If the United States has a national song form, it may well be the blues. Wailed by solo singers, the thousands of verses of the blues, borne on a single but endlessly varied haunting cadence, fill a regular Mississippi River of song that long since overflowed its banks into jazz, hillbilly, gospel, opera, pop, and rock. The simplicity of the blues form is as remarkable as its vitality. In this the blues is like other national song forms — the austere copla in which Spanish singers have rhymed the whole Iberian experience, the bittersweet stornello that since the early Renaissance has registered the Italian view of the beauties of women and the ironies of love. But the blues is not only the national song of the United States; it is creeping into the ear of the whole world and may become the first international song style. In origin the blues is bicultural, Afro-American or Afro-European: European in that, like the stornello and the copla, it is essentially a rhymed couplet set to a compact strophic melody; African in a score of ways descending cadences, flatted sevenths and thirds (which register the inherited influence of African scales), a polymetered relation between voice and accompaniment, and a playful singing style changing role from phrase to phrase. Thus the blues merges two musical languages into an international patois.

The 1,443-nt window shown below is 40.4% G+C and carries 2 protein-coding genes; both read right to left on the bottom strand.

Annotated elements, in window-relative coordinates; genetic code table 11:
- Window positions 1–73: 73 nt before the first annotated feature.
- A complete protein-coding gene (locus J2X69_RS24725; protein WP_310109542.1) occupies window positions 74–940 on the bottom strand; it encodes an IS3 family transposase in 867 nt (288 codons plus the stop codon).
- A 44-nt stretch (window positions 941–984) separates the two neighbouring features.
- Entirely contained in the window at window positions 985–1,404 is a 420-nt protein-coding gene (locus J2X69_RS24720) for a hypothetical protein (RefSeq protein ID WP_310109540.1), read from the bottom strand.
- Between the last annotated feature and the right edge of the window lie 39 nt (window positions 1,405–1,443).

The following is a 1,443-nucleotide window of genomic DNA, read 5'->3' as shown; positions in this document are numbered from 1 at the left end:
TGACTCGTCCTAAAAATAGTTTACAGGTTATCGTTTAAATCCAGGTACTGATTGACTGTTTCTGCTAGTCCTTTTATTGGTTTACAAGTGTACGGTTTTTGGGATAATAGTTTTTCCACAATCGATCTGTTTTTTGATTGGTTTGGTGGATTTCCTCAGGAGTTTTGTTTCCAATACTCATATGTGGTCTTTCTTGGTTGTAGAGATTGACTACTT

The appeal of this new language is that it speaks of the modern, urban, alienated experience. The blues came into being in the period between 1890 and 1930, as America was changing from a rural agricultural to an urban industrial nation. In this period the majority of blacks were surplus, often migratory, labor — badly paid, ill-educated, ghetto-confined, without civil rights, and subjected to every sort of exploitation and violence. Long before the rest of Western man, the black migratory laborers — who built the levees and the railroads, raised the crops, and worked in the mills — knew what it was to be so economically and culturally underprivileged as to be without family, friends, or community. — Alan Lomax, from the liner notes